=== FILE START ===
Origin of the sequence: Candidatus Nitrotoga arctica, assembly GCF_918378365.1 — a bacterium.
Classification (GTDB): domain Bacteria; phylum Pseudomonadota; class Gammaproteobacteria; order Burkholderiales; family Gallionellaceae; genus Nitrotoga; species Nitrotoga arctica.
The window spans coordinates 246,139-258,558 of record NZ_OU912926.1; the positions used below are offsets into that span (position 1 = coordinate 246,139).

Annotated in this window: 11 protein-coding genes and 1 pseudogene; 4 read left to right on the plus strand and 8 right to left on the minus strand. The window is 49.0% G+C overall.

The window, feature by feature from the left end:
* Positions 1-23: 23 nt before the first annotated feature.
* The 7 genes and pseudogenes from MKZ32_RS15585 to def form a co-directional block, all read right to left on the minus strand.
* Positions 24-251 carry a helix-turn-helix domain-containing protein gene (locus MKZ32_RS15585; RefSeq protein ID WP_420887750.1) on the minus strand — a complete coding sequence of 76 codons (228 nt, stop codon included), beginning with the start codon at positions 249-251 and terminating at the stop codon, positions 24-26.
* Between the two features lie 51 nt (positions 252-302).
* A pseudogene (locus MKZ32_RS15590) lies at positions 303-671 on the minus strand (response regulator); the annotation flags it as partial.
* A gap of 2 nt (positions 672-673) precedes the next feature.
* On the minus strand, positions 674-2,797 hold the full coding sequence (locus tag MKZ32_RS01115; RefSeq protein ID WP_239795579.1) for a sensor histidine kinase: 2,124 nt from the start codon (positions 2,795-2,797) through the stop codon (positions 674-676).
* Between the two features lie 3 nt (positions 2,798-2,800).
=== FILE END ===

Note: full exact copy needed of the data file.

Origin of the sequence: Candidatus Nitrotoga arctica, assembly GCF_918378365.1 — a bacterium.
Classification (GTDB): domain Bacteria; phylum Pseudomonadota; class Gammaproteobacteria; order Burkholderiales; family Gallionellaceae; genus Nitrotoga; species Nitrotoga arctica.
The window spans coordinates 246,139-258,558 of record NZ_OU912926.1; the positions used below are offsets into that span (position 1 = coordinate 246,139).

Annotated in this window: 11 protein-coding genes and 1 pseudogene; 4 read left to right on the plus strand and 8 right to left on the minus strand. The window is 49.0% G+C overall.

The window, feature by feature from the left end:
* Positions 1-23: 23 nt before the first annotated feature.
* The 7 genes and pseudogenes from MKZ32_RS15585 to def form a co-directional block, all read right to left on the minus strand.
* Positions 24-251 carry a helix-turn-helix domain-containing protein gene (locus MKZ32_RS15585; RefSeq protein ID WP_420887750.1) on the minus strand — a complete coding sequence of 76 codons (228 nt, stop codon included), beginning with the start codon at positions 249-251 and terminating at the stop codon, positions 24-26.
* Between the two features lie 51 nt (positions 252-302).
* A pseudogene (locus MKZ32_RS15590) lies at positions 303-671 on the minus strand (response regulator); the annotation flags it as partial.
* A gap of 2 nt (positions 672-673) precedes the next feature.
* On the minus strand, positions 674-2,797 hold the full coding sequence (locus tag MKZ32_RS01115; RefSeq protein ID WP_239795579.1) for a sensor histidine kinase: 2,124 nt from the start codon (positions 2,795-2,797) through the stop codon (positions 674-676).
* Between the two features lie 3 nt (positions 2,798-2,800).